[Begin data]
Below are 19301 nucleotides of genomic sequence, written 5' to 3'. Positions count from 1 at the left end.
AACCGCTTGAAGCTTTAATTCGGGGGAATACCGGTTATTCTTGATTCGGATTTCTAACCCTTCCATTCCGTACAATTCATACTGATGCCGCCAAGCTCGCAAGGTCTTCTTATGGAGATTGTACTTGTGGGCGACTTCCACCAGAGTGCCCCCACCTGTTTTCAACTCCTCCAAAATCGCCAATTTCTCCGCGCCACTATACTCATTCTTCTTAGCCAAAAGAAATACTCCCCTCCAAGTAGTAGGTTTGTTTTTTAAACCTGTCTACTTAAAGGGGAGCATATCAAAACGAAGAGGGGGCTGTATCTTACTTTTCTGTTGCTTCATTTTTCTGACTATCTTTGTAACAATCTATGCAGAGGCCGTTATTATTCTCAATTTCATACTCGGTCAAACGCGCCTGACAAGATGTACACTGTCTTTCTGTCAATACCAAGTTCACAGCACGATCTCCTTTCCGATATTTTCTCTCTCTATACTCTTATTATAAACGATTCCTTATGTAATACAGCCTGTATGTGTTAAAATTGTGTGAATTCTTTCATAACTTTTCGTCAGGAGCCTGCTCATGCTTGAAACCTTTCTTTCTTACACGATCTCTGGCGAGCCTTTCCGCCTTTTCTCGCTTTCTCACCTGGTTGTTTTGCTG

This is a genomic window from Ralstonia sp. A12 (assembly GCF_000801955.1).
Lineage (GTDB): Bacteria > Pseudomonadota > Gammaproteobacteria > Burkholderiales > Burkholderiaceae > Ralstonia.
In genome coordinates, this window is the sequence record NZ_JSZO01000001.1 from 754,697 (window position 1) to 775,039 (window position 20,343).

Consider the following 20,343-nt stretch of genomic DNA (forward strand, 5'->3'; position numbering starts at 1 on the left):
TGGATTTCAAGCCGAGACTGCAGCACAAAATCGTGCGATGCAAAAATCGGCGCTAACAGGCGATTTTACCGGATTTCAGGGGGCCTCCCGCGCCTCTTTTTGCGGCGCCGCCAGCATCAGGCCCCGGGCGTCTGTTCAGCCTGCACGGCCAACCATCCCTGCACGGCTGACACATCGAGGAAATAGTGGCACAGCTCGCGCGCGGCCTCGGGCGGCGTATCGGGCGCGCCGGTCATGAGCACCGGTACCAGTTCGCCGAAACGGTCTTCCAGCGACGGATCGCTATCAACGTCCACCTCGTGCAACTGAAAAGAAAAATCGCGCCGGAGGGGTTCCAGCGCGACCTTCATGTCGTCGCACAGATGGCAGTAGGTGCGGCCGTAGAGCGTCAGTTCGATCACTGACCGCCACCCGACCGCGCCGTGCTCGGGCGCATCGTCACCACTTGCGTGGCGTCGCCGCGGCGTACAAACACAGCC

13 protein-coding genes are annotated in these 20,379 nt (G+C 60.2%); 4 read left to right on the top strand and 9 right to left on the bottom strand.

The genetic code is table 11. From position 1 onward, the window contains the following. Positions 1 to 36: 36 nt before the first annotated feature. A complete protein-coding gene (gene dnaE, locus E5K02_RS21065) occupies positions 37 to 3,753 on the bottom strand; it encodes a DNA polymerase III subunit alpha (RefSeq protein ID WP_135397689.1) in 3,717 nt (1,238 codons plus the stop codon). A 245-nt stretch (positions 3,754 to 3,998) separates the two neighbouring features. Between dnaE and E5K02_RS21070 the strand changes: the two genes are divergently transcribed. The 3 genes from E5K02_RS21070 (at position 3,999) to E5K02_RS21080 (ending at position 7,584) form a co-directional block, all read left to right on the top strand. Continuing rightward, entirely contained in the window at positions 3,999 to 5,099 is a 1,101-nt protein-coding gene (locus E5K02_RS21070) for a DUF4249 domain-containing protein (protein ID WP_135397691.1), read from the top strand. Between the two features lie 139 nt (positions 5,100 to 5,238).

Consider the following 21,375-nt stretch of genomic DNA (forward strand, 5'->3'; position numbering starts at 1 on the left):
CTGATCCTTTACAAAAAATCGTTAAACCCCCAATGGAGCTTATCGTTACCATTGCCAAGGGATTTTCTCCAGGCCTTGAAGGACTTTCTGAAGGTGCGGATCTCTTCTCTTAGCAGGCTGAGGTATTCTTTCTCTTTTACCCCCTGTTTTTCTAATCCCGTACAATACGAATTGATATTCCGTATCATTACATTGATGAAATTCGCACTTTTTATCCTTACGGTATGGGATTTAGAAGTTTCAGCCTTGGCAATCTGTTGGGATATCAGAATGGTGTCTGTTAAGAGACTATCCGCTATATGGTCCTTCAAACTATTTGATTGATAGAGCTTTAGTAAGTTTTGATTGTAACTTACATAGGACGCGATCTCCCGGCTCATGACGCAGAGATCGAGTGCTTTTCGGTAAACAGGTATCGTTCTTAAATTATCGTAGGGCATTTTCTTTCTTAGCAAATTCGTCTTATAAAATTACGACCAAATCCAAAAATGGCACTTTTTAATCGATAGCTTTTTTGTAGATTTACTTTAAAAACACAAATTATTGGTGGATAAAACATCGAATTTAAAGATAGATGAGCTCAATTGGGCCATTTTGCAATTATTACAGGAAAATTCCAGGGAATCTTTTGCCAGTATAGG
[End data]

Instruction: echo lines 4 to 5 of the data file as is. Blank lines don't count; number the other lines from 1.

Lineage (GTDB): Bacteria > Pseudomonadota > Gammaproteobacteria > Burkholderiales > Burkholderiaceae > Ralstonia.
In genome coordinates, this window is the sequence record NZ_JSZO01000001.1 from 754,697 (window position 1) to 775,039 (window position 20,343).